Another great day in the neighborhood. We had a couple or three celebrities in church today: a great country singer, my friend, Jim Roth having edged away from the scruffy look but always looking good, Joe Dorman Democratic Candidate for Governor of Oklahoma, along with who I hope will be my next State Representative Collin Walke Candidate for House District 87, in Oklahoma. All great people.
We had a great message from our Associate Minister the Reverend Lori Walke on Labor issues and other issues from time of Moses to current events that are now unfolding across our world. I was able to relate to that in my talk during Prayers of the People, my part for Labor in the Pulpit for 2014 at my church, Mayflower Congregational Church in OKC.
Good morning. As you may have notice I’m not Nancy Musselman for one thing she is so much more better looking than me and we won’t go any further in that direction. This has been a summer of soft gentle rains, beautifully crafted mornings, sweetly turned evenings, gorgeously cool nights, a summer of polar vortex cold fronts, quite a few not so sweat able days. And just enough of those hot humid Oklahoma summer days to let us know that it ain’t summer in Oklahoma until we’ve cooked without a stove at least once.
But for those who toil at the lower end of the economic scale and have little, this summer, this year hasn’t been kind. They face every day another crisis; a crisis born of hunger and need because the wages they receive are so low they often don’t know how they will be able to put enough food on the table to feed their families.
On the eve of a holiday started by workers for workers millions of workers are still facing food insecurity and homelessness because the pay they receive cannot allow them to adequately feed, clothe and house their families. One in four children go to bed hungry every night in a nation that is the richest and has the most abundant of food supplies in the world.
We as Christians should ask ourselves this question – Where would Jesus stand on the issue of a living wage? He did not say anywhere that I have ever read, “Blessed are the rich for they shall prosper against all others!” He did say, “What you do unto the least of mine, you also do unto me!”
As for me, I believe Jesus, would be out on the street with a picket sign in his hands, “saying I am ready to go to jail for justice, raise the minimum wage, free my children from oppressive poverty, pay them their worth for the work that they do.” Of course that might just be, my radically subversive union mind on overload.
But I don’t believe that to be true, his teachings have always lead me to the conclusion that Jesus, was himself a radically subversive thinker; cut from the same cloth as the kind of thinkers that wrote our constitution. And that he too believed in justice for all. That he too believed in ensuring the domestic tranquility. That he too believed in promoting the general welfare, for every single other. Every single other as we say right here in this beautiful sanctuary every Sunday.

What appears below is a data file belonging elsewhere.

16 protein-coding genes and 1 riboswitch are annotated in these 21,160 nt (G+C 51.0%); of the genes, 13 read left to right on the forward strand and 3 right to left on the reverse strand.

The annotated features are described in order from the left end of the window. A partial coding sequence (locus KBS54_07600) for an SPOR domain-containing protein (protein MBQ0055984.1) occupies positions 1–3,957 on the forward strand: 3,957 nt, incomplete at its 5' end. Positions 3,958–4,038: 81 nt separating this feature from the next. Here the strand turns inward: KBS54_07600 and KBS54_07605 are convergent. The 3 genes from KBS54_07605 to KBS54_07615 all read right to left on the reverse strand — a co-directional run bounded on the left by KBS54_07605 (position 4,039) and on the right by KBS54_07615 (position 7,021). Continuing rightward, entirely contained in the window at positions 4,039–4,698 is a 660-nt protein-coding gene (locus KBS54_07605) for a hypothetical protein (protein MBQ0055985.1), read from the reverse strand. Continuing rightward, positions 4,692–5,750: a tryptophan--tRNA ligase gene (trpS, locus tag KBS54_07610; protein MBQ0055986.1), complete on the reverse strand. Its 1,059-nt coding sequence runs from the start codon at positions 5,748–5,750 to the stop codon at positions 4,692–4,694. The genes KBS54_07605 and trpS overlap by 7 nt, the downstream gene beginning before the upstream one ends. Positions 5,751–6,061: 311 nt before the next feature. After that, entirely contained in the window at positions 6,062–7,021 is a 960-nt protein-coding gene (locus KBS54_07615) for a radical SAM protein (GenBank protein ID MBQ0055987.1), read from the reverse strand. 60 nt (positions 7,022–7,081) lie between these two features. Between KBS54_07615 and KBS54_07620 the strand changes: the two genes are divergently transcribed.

Those ideas were radically subversive for the time of the American Revolution, they were radically subversive for the time in which Jesus lived, and they strangely enough have become radically subversive for our time. For me Jesus is about love and compassion and if you have compassion you have to believe that every single other deserves to have a living wage. For as a certain minister we all know says “Either we all matter or none of us do!” Me, I’m with Robin in that I believe every single other does matter. And in my heart I believe that Jesus feels the same way.
He isn’t here with us today physically, but he is here in our hearts, in our minds and in our thoughts, and he is saying, “The time is right and it is the right time; pay my children a living wage so they too can cultivate their better natures. So they too can know the domestic tranquility that others are blessed with.”
There are those in our nation who have the power to make the lives of low-wage workers and their families better. But, I wonder are they listening?
Let Us Begin A Journey For Justice
For those that toil and need so much,
Seldom get any help from those out of touch,
Out of touch with the realities of life,
Who can’t see that some people are torn in strife.
Strife to barely keep their families fed,
Because they lack food and often bread,
Their wages are so terribly, terribly low,
That they have no place they can go.
We must find a way to enrich their lives,
Make an effort to do more that prostelize,
Because as my minister is fond of saying too,
Either we all matter or none of us do.
I believe that we matter each and everyone,
That none so much matters more than one,
That we must help lift up those in need,
Try to find a way to overcome avarice and greed.
To find a way for all to earn what they are due,
To receive a fair and living wage not just me or you,
On this Labor Day as we celebrate workers again,
Let the journey towards justice for all now begin.